At the end of every day, I wait in the lobby of the elementary school for my ten year old son. This year, in Grade 5, I’ve stopped going down to his locker to get him ready. Other moms don’t do that, he informs me. So I sit on a chair and wait at the front.
Dismissal time is at 3 pm. At 3:25 or so, Aaron appears, a half grin on his face, loping calmly down the hall with his hands clasped behind his back.
In the time between 3:00 and 3:25 pm, I watch the action at the front door. There’s a whoosh of parents hurrying their kids along. They are zipping up coats, jamming on boots and pulling by arms to hurry to their cars to speed away. I wonder what after-school activity they are rushing to.
In a school where the student population is over 800, we are often the last people to leave. We meander home, which is just across the street. It takes a good ten minutes. We carefully scramble down the mountain of snow at the entrance of the playground. We stop to check for mail in the community mailbox. We inspect every piece of mail, and Aaron collects the pizza and fast food coupons. We tiptoe on the ice to avoid slipping. Aaron identifies the make and model of every vehicle we pass, and tells me what kind of car he wants when he has a girlfriend. (Usually a red convertible, sometimes a white pick-up truck). We walk slowly, slowly together until we reach the steps of our front veranda and we are home.
Aaron has Down syndrome. He is of short legs, low muscle tone, and slow firing neurons. His rotund body is not built for speed. There is a direct correlation between the more I try to hurry him and the slower he goes. When I was pregnant with him, my third child, I wished that I could be a more patient mom. I got my wish with Aaron.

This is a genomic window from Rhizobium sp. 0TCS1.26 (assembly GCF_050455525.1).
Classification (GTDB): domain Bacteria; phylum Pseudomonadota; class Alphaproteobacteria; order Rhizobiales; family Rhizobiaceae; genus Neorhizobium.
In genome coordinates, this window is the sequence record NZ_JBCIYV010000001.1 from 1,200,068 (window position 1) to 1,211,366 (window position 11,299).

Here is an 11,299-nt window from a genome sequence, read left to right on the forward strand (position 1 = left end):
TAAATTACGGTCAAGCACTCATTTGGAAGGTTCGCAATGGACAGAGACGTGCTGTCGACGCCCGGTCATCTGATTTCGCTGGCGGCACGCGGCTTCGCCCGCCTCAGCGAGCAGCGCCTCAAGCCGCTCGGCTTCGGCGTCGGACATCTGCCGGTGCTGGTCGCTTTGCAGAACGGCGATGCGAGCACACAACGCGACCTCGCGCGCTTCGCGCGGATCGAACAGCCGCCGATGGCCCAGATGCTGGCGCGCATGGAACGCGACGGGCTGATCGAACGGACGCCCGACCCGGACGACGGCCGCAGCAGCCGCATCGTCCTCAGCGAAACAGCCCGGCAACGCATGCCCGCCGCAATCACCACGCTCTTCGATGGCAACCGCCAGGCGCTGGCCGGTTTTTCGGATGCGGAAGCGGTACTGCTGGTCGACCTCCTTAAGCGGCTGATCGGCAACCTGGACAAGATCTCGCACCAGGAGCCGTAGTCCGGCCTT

Yesterday, at the Children’s Autism conference, I had the good fortune to hear Carl Honoré speak. I read his book, In Praise of Slow just after Aaron was born, and his words resonated even before the tsunami of today’s technology left us gasping for air. I think of him as a prophet, and his message is even more relevant in 2014.
Carl said that slow is considered taboo. Slow is lazy, unproductive and stupid. I realize this is how society views children like my son, who are slow, too.
Honoré also spoke of the delicious paradox of slow. If we work less, we work better. Slow energizes our minds and leads to creativity and eureka moments. Multi-tasking makes us less productive. Doing one thing at a time ensures that we do things well. There’s a backlash against The Busy Trap, and this is the Slow movement: Slow Food, Slow Travel, Slow Cities. In the parenting realm, Honoré wrote a book called Under Pressure, and Kate Wilson published a beautiful essay on the Bloom blog called Finding time to just breathe. The Hands Free Mama speaks of unplugging as a parent. In the mainstream world, yoga and meditation have become wildly popular. Is there hope for slow?
If there is hope for slow, is there hope that society will recognize the value in my youngest son, who has much to teach us about slowing down? Will parents stop pushing past us on the sidewalk on the way to school? Will people wait more patiently while Aaron tries to form his words to answer a question? Will less competitive options in community recreation pop up where gentler, slower instructions are the norm? Could we slow down our 110 km/hour world to my son’s strolling pace? I truly hope so.
Honoré said that every child has a tempo giusto. This means that every child has their own metronome. He says it is up to us to understand that metronome, and to honour it. Aaron’s metronome ticks back and forth very slowly. If you open your heart and follow his lead, maybe yours will tick more slowly too.